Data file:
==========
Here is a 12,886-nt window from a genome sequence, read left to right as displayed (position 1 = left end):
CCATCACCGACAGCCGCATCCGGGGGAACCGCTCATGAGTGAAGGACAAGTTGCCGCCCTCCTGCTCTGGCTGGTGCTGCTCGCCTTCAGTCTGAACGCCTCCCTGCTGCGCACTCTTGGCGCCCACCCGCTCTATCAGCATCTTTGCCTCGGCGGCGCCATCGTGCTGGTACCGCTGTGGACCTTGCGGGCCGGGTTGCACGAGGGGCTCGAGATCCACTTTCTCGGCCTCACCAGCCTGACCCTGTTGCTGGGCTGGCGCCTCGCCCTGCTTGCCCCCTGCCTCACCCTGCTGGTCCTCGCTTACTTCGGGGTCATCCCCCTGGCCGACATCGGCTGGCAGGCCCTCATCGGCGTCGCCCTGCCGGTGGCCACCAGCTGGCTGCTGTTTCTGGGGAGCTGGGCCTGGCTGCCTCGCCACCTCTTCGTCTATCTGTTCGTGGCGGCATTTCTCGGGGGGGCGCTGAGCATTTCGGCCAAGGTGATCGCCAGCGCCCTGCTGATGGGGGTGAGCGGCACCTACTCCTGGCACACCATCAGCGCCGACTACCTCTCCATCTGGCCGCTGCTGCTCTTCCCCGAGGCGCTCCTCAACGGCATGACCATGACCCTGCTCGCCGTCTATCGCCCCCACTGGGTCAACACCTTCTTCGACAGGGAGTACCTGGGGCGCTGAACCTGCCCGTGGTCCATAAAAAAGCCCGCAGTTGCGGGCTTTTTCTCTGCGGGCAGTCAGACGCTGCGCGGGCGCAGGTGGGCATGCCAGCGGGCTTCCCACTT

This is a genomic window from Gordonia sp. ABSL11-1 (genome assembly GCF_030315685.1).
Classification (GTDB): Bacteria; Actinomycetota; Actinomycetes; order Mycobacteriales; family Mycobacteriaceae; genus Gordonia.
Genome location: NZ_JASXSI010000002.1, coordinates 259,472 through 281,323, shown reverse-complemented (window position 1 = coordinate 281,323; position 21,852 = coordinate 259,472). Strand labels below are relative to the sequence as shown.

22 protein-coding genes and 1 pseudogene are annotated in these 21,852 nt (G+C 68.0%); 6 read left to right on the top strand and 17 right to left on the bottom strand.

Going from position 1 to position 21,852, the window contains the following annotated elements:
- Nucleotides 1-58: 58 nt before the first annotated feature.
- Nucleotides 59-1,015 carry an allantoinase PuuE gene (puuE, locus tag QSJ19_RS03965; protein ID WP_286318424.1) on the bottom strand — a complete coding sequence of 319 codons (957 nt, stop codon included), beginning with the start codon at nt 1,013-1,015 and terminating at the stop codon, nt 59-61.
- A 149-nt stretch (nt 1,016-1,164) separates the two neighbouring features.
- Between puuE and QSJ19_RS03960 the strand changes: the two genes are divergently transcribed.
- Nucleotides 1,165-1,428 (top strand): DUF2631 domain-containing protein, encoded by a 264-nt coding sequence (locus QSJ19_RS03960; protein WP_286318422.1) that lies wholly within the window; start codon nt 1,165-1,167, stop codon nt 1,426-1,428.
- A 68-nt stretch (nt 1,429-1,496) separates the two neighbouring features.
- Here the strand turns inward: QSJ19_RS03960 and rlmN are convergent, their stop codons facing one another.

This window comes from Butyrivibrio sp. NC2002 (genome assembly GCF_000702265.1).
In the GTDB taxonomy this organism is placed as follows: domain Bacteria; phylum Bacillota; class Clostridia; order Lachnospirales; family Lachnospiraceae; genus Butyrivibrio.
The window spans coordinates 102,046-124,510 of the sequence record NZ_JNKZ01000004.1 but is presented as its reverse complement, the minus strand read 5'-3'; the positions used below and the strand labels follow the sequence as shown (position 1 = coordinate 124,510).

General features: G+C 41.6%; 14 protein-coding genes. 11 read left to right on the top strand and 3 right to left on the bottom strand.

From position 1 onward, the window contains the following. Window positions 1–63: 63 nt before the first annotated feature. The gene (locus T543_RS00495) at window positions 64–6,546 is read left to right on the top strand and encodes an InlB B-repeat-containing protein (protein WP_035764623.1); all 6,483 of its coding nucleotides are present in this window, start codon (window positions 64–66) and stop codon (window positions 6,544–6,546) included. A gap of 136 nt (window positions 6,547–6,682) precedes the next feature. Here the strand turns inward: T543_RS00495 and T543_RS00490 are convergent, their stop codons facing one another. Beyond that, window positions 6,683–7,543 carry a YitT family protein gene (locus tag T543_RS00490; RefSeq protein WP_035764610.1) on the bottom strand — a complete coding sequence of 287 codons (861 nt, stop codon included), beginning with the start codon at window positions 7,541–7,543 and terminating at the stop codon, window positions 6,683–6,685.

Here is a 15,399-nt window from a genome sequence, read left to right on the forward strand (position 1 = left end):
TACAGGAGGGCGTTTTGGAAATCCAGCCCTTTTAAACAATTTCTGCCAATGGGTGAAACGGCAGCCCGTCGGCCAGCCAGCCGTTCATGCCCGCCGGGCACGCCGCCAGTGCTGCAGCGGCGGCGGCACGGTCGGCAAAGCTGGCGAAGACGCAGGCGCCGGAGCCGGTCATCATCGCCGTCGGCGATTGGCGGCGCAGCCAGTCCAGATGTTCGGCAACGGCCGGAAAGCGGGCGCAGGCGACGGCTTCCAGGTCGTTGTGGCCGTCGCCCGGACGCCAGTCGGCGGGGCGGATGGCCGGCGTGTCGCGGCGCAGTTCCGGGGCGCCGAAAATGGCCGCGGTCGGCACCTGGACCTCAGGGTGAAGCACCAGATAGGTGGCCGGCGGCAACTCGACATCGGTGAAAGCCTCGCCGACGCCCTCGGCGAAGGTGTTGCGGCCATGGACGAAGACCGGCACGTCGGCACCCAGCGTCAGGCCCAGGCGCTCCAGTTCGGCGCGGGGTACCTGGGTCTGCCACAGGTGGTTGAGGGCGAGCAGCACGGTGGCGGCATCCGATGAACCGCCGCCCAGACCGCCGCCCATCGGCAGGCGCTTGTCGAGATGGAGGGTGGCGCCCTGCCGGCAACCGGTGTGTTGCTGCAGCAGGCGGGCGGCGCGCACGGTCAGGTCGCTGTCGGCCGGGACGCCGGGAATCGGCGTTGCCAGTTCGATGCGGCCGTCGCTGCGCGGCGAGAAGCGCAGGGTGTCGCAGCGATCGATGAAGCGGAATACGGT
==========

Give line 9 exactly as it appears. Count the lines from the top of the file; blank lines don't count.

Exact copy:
- Nucleotides 59-1,015 carry an allantoinase PuuE gene (puuE, locus tag QSJ19_RS03965; protein ID WP_286318424.1) on the bottom strand — a complete coding sequence of 319 codons (957 nt, stop codon included), beginning with the start codon at nt 1,013-1,015 and terminating at the stop codon, nt 59-61.